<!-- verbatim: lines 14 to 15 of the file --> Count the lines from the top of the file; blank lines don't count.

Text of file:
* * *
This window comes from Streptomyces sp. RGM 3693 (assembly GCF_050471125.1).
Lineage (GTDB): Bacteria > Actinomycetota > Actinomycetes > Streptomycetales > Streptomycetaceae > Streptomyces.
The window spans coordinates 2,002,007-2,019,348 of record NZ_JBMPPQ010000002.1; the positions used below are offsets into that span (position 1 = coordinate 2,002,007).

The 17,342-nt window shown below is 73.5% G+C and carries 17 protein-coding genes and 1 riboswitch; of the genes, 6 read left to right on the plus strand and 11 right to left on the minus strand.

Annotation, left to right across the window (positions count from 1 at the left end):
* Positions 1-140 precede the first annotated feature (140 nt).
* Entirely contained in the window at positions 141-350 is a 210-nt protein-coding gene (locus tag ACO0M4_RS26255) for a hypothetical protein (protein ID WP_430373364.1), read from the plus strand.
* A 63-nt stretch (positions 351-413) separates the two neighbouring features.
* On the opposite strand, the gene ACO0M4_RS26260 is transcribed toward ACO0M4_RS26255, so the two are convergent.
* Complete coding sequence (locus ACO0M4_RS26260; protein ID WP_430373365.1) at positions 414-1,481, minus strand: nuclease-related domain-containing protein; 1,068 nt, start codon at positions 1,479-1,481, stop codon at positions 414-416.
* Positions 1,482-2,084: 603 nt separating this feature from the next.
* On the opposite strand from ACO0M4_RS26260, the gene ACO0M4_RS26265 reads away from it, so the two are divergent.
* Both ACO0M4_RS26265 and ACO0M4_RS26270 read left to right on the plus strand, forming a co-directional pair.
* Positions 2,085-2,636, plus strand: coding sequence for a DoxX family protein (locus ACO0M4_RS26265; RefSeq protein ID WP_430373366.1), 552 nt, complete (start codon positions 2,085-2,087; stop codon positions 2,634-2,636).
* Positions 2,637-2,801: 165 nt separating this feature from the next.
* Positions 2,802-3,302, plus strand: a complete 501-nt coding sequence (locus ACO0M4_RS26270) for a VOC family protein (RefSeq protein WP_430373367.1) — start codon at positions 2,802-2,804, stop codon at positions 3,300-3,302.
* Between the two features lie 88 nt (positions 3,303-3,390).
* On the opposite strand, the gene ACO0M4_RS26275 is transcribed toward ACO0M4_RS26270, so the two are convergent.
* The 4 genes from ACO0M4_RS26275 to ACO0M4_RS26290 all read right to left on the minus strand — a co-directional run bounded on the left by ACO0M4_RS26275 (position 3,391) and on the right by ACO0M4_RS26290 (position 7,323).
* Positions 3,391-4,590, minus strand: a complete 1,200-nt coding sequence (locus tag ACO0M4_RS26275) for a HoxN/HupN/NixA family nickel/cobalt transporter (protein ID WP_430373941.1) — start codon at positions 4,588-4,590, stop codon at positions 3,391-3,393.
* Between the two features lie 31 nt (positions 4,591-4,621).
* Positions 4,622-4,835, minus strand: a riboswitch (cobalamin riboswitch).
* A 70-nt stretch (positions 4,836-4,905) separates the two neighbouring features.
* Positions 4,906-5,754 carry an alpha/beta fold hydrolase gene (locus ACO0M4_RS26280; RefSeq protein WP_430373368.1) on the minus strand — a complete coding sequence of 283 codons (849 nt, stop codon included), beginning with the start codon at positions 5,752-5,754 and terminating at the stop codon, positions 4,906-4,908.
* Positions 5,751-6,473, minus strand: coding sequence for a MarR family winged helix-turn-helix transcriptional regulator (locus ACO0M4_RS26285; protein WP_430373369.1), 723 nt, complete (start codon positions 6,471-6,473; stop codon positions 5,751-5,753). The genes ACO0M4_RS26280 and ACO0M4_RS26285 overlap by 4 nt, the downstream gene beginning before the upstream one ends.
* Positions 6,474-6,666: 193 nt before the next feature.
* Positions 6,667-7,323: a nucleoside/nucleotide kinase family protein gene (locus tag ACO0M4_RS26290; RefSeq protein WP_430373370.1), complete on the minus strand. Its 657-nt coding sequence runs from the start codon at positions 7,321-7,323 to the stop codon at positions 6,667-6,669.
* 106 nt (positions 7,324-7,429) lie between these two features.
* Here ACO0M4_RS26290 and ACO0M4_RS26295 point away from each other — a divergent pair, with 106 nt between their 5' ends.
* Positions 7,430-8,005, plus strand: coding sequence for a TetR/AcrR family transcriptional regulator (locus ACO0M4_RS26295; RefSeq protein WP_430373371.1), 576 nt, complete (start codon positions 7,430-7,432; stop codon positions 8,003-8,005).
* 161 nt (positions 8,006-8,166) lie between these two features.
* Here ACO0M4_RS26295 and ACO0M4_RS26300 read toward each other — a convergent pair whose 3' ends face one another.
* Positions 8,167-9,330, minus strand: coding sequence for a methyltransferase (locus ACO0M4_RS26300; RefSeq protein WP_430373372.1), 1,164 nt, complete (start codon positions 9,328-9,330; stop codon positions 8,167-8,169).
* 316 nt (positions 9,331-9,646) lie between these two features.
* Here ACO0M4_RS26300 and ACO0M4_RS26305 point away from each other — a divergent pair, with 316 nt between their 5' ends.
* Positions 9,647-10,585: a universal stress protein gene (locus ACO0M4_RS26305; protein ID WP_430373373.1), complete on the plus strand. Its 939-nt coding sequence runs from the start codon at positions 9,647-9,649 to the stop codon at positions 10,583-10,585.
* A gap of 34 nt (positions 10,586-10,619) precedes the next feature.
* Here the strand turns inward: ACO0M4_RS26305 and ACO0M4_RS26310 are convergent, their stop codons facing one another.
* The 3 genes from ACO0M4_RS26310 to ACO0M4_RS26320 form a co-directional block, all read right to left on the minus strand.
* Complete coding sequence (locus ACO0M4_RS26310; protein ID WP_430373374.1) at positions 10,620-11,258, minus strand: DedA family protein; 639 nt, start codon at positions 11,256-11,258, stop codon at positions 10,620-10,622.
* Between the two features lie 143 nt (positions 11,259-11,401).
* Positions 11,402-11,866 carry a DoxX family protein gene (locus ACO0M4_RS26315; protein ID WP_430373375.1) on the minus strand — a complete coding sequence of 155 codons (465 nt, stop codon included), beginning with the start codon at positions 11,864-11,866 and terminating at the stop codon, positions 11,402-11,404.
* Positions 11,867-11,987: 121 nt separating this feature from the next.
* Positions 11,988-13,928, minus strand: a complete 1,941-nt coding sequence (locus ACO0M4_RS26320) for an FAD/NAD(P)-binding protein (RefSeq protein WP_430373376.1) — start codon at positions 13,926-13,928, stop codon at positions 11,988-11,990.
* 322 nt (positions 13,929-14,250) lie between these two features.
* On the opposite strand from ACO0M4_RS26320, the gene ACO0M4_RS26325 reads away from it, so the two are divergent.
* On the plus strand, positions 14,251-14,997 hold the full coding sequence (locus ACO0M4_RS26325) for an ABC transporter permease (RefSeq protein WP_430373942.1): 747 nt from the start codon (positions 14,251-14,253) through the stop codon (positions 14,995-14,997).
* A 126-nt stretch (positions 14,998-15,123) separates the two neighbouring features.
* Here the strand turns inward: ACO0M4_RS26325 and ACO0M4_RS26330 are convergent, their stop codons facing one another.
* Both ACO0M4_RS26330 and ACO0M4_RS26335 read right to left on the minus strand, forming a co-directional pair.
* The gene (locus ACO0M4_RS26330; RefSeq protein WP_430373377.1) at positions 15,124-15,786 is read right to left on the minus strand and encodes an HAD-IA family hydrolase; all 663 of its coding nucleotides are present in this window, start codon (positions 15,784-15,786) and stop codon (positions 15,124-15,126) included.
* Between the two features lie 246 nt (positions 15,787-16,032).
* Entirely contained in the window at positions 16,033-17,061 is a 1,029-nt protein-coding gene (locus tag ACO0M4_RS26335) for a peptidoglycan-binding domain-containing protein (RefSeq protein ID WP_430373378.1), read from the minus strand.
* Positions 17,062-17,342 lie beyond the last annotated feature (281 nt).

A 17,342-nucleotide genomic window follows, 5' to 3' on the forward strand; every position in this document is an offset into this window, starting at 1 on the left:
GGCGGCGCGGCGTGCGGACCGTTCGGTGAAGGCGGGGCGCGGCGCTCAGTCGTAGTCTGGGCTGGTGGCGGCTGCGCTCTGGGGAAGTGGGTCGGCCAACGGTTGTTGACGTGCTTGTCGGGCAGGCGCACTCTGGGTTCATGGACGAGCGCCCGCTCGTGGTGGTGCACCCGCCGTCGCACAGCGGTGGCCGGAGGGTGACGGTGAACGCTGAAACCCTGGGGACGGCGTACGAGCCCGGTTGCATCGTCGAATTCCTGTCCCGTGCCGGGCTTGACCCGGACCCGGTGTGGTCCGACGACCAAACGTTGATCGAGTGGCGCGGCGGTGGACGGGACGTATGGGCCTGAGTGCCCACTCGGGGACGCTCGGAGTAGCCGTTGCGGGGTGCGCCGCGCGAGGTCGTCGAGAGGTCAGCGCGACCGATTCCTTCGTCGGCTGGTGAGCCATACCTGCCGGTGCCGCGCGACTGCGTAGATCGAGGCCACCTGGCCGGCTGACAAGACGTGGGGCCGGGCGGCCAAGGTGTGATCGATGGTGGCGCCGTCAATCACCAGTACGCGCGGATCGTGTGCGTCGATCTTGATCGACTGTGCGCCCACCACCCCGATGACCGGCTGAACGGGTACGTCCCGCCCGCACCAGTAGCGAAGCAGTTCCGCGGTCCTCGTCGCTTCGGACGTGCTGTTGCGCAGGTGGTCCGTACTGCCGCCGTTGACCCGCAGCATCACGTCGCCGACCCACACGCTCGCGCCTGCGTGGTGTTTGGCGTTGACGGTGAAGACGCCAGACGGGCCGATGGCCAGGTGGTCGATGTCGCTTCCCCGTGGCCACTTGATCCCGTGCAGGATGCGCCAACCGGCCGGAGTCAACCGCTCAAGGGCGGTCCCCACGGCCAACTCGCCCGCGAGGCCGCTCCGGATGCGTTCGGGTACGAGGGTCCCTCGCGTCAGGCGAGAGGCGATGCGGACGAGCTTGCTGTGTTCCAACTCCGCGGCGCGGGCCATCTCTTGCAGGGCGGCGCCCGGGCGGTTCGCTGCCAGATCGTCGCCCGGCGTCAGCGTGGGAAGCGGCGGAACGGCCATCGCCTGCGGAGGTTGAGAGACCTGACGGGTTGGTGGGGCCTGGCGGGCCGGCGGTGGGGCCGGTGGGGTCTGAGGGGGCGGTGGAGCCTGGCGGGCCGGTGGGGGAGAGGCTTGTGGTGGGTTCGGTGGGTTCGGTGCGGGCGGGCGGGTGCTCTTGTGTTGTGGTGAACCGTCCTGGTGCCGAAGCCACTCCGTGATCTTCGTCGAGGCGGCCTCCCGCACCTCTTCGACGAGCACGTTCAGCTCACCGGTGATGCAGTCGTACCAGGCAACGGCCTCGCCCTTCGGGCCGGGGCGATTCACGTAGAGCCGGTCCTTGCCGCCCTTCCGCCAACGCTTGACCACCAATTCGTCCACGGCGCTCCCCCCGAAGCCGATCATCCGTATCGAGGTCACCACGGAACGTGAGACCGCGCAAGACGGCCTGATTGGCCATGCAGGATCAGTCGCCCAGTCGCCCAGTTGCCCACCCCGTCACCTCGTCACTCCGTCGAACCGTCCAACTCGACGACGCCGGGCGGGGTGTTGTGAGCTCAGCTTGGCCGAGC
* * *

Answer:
* Positions 2,085-2,636, plus strand: coding sequence for a DoxX family protein (locus ACO0M4_RS26265; RefSeq protein ID WP_430373366.1), 552 nt, complete (start codon positions 2,085-2,087; stop codon positions 2,634-2,636).
* Positions 2,637-2,801: 165 nt separating this feature from the next.